The 2nd and 3rd lines present a different kind of couplet: a personal reflection that is both concrete and abstract. How many of us could recite the litany of parts that make up our own complex organism? And how many of us are convinced that we truly know and understand ourselves: the different identities we adopt, the strange imagery that comes to us in dreams, or spontaneous and surprising emotion in response to unexpected events?

Yet all of those things are offered to us in this haiku of seven words.

Haiku are such light expressions it is easy to overload them with philosophy. The movement from the natural world in line 1 to the economy of expression in lines 2 and 3 avoids that through understatement and simple declarative phrase. It manages to be both witty and thoughtful.

It is perhaps no accident that this haiku is the final one in George Swede’s collection. Rather than close down the book, it opens it up for me, encourages me to reflect on what I cannot name, what I do not know, about myself and the wider world. It sets me on a road of discovery, should I choose to take it.


[1] George Swede, Joy in Me Still, inkling press, Edmonton, AB T6G 2T5, Canada, p.79

First published in Notes from the Gean 3.4

haiku commentary: Sharon Elyse Dean

family court
the lawyer’s tie lolls
against his gut


Sharon Elyse Dean

What can save a haiku from being mediocre – a strong image from the natural world – is what, by its absence, can make a senryu[1] feel like a weak gag. But the best senryu manage to focus on aspects of the human experience and encapsulate ideas that carry importance for the reader as well as the writer.

Sharon’s senryu paints an amusing picture for us to appreciate in lines 2 and 3: the image of a tubby lawyer, suggested by the word gut and the roundness and floppiness in the sound of lolls. Scenes from American court movies run through my mind: the despicable prosecutor or the self-satisfied defence attorney. But the first line sets the scene more particularly: this is a family court, a place where ordinary lives, lives like our own, are decided upon.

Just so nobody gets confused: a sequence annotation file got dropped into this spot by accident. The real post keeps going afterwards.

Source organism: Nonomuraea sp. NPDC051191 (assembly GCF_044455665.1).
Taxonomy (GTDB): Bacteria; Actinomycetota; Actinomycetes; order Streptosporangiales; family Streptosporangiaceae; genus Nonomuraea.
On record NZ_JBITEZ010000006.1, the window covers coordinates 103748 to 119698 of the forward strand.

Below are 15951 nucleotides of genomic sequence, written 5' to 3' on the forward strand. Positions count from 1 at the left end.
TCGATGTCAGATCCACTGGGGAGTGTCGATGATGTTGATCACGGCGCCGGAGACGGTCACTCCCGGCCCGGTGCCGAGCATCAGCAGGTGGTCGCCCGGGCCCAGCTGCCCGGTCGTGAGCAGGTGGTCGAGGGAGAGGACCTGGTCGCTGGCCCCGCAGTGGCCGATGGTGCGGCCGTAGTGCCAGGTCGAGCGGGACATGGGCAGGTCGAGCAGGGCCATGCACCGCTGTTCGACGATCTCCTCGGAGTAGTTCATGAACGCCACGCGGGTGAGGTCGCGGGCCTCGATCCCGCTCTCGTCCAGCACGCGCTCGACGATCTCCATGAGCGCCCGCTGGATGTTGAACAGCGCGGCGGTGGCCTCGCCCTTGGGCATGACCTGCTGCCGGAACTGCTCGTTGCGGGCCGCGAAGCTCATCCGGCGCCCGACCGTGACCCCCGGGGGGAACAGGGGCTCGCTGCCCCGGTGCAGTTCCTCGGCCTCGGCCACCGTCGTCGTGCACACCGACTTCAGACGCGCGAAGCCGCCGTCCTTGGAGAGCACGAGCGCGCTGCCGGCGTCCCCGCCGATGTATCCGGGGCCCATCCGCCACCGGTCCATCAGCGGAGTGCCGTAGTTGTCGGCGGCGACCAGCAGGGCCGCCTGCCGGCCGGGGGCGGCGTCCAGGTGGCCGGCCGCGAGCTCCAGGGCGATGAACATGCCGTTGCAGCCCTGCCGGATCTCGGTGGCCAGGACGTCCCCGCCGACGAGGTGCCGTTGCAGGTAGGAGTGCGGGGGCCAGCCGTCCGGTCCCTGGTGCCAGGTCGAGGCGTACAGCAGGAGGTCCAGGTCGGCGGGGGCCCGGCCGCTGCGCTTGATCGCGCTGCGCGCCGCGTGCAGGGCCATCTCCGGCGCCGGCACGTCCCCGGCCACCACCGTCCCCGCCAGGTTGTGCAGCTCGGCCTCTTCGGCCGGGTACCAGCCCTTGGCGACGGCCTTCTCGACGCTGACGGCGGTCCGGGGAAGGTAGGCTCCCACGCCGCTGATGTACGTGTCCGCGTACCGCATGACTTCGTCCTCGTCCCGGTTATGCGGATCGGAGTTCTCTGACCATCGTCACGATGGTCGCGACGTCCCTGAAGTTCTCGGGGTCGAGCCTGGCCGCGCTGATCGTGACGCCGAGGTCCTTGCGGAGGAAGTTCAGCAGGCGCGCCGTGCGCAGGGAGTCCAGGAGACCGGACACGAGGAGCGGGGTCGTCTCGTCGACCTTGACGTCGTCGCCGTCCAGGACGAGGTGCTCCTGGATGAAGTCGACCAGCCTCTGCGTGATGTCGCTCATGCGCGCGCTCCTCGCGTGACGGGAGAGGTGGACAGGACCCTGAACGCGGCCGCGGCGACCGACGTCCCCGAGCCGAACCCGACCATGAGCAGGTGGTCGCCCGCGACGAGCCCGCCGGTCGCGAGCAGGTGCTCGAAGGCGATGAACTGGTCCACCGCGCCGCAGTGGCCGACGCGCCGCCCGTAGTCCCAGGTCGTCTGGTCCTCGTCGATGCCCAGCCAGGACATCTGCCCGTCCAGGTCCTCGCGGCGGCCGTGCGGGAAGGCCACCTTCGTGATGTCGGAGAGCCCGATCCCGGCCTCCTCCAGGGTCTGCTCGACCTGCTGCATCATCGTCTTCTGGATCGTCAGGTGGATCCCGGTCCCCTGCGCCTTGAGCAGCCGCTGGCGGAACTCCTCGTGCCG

In fact, although the expression in the first line – family court – is very familiar, it is only when it is isolated in a piece of art like this that we ‘see’ it clearly and begin to think about the conflict it contains. Family should be about love and nurture, shouldn’t it? But a court is a place of battle and dispute. With these ideas in our minds the image of the lawyer becomes more distasteful: the lolling tie, combined with the soft consonants in lawyer, now suggests inactivity, ineffectualness, and the further idea arises that the only real winners in situations like this are the lawyers.

This is the world we live in, unfortunately, but fortunately we have poets who are prepared to act as witnesses, to record both its bathos and pathos.




[1] senryu are traditionally meant to offer an insight into human nature and often don’t include a seasonal or nature image. Some haijin still make a distinction between senryu and haiku but sometimes it’s difficult to identify which camp the little poem falls into. For me, the poem having an effect on the reader is more important that a label.

Going organic: line break in free form haiku

This essay first appeared in Frogpond Volume 34 Number 3

Going organic: line break in free form haiku 

Lynne Rees